Back, Foul Europe, Back!
In EU voting compromise, Britons see end to their island nation's splendid, isolated sovereignty
EACH time Britain locks horns with its European Union partners, it discovers a bit more about the need to accept binding decisions made in faraway places with unfamiliar names. The latest lesson was learned in Ioannina, a tiny town in northern Greece.
On March 27, EU foreign ministers meeting there in private session gave Britain 48 hours to accept new rules of voting when Sweden, Norway, Finland, and Austria join the organization next year.
Under the new arrangement, 27 votes in the EU's politically supreme Council of Ministers would be needed to block legislation, instead of the current 23 votes. This, Britain has argued, will make it much harder for an individual country to resist measures it does not like.
Foreign Secretary Douglas Hurd did not relish having to return to London with news many of his Cabinet colleagues were bound to find unpalatable. In the House of Commons on March 29, Prime Minister John Major said the agreement reached met ``many, but not all, of the government's concerns'' about voting. John Smith, the Labour opposition leader, replied that it was ``a humiliating surrender'' by Britain.
Ioannina thus joined a lengthening line of venues where British sovereignty has been diminished in the interests of a collective EU will. Maastricht, a small city in the Netherlands, is where Prime Minister Major last year had to accept a treaty committing the EU to progressive political and economic integration. And of course there is Brussels, where 17 European Commissioners work on directives that shape the lives of the EU's 345 million citizens.
The process by which Britons are having to accept that they are no longer masters in their own offshore island is producing deep divisions in the ruling Conservative Party.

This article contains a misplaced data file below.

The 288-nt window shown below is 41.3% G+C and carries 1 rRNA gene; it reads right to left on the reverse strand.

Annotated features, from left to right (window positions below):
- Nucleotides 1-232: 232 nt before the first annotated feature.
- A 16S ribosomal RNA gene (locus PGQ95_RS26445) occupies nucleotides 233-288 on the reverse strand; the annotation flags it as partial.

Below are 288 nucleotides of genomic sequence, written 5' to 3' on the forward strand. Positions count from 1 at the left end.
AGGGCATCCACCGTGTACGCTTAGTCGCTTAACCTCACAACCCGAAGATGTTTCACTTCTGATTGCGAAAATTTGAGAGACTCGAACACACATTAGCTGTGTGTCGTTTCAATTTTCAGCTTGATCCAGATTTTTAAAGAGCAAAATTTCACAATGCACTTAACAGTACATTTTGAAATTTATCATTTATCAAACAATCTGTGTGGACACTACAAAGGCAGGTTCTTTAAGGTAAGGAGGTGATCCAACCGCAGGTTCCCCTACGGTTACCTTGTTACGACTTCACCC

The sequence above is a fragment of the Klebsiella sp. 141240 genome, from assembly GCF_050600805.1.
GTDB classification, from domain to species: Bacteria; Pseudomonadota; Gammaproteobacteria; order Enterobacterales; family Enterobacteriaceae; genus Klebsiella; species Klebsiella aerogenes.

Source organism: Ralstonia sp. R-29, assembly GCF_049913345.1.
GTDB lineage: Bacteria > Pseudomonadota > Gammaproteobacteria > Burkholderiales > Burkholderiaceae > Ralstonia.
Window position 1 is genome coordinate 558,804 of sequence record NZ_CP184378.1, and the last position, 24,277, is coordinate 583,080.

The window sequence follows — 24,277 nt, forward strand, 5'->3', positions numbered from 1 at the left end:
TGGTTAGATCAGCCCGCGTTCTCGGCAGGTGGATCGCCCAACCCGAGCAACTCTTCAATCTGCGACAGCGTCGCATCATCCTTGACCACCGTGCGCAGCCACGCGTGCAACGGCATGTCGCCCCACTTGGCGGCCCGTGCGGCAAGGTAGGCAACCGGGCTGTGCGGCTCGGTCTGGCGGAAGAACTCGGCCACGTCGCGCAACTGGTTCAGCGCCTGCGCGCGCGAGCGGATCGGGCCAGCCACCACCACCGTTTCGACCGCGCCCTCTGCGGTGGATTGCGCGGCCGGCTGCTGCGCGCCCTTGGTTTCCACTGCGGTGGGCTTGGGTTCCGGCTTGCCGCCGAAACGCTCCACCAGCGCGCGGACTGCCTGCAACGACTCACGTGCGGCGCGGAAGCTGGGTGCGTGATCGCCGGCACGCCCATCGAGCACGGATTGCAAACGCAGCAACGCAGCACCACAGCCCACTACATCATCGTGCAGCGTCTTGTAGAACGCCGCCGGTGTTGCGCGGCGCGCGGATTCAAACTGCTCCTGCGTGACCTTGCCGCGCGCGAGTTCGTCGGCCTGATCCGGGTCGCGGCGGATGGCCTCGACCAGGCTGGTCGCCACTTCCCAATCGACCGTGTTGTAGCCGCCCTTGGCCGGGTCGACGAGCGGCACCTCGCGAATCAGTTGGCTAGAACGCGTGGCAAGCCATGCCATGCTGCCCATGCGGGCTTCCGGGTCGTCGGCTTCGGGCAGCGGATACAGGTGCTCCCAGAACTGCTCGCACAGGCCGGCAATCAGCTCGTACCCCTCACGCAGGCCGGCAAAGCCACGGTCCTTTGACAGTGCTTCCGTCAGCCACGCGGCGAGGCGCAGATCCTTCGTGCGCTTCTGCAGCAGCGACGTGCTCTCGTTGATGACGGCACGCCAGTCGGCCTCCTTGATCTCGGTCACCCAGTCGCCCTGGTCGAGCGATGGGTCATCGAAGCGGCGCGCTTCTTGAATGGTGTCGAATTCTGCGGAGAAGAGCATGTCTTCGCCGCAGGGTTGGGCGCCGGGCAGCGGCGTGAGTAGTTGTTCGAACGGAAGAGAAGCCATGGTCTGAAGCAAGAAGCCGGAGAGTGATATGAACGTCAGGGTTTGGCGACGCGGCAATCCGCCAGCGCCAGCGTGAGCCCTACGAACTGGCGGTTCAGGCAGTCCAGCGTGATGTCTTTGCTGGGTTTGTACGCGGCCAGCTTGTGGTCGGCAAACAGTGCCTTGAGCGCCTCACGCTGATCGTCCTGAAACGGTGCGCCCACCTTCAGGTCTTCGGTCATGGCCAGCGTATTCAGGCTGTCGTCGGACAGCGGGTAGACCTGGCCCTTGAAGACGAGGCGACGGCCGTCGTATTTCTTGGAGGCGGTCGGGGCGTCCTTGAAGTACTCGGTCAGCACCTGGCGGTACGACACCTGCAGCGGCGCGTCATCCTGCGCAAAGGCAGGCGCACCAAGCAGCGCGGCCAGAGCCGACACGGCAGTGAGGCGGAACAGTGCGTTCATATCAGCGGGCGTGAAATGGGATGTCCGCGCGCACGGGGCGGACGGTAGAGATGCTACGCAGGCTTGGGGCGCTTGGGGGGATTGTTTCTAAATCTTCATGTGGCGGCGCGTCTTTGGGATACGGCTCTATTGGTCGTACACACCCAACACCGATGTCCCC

When the Westminster Parliament approved the Maastricht Treaty, Major heaved a sigh of relief, thinking the squabbling was over. He was wrong.
The run-up to the Ioannina meeting showed that resentment at progressive erosion of British sovereignty was still running hard among so-called Euro-skeptics - members of Parliament who oppose centralization of the EU and demand that Britain's national interests be given top priority.
When Bill Cash, their leader in the House of Commons, learned what Mr. Hurd was going to recommend to the Cabinet, he called it ``a humiliating climbdown'' and swore to stage a rebellion against it. Other Conservatives displayed anxiety at the prospect of having to accept new EU voting rules.
A senior government member of Parliament who described himself as ``pro-Europe'' said the deal Hurd brought back was ``unlikely to be acceptable to most of my constituents.'' Lord Richard, an opposition Labour Party spokesman in the House of Lords, said it was ``one of the most crass pieces of British diplomacy I can remember.''
The London Times, normally sympathetic to Conservative governments, urged Major to reject the Ioannina formula. In an March 29 editorial it declared: ``Defeat in Greece cannot be dressed as victory in Europe.'' Britain's EU partners have pointed out to Major that if he does not like any decision made under the new voting system, he can always challenge it in the European Court of Justice. The government, however, takes little consolation from this.
The European Court tends to uphold decisions made by the EU Council of Ministers. Also, it is yet another case of decisions being made in places remote from Britain. The 13 judges of the Court deliberate in Luxembourg. Their rulings are final on matters of European law. If a country takes a case to the court and loses, there is no appeal.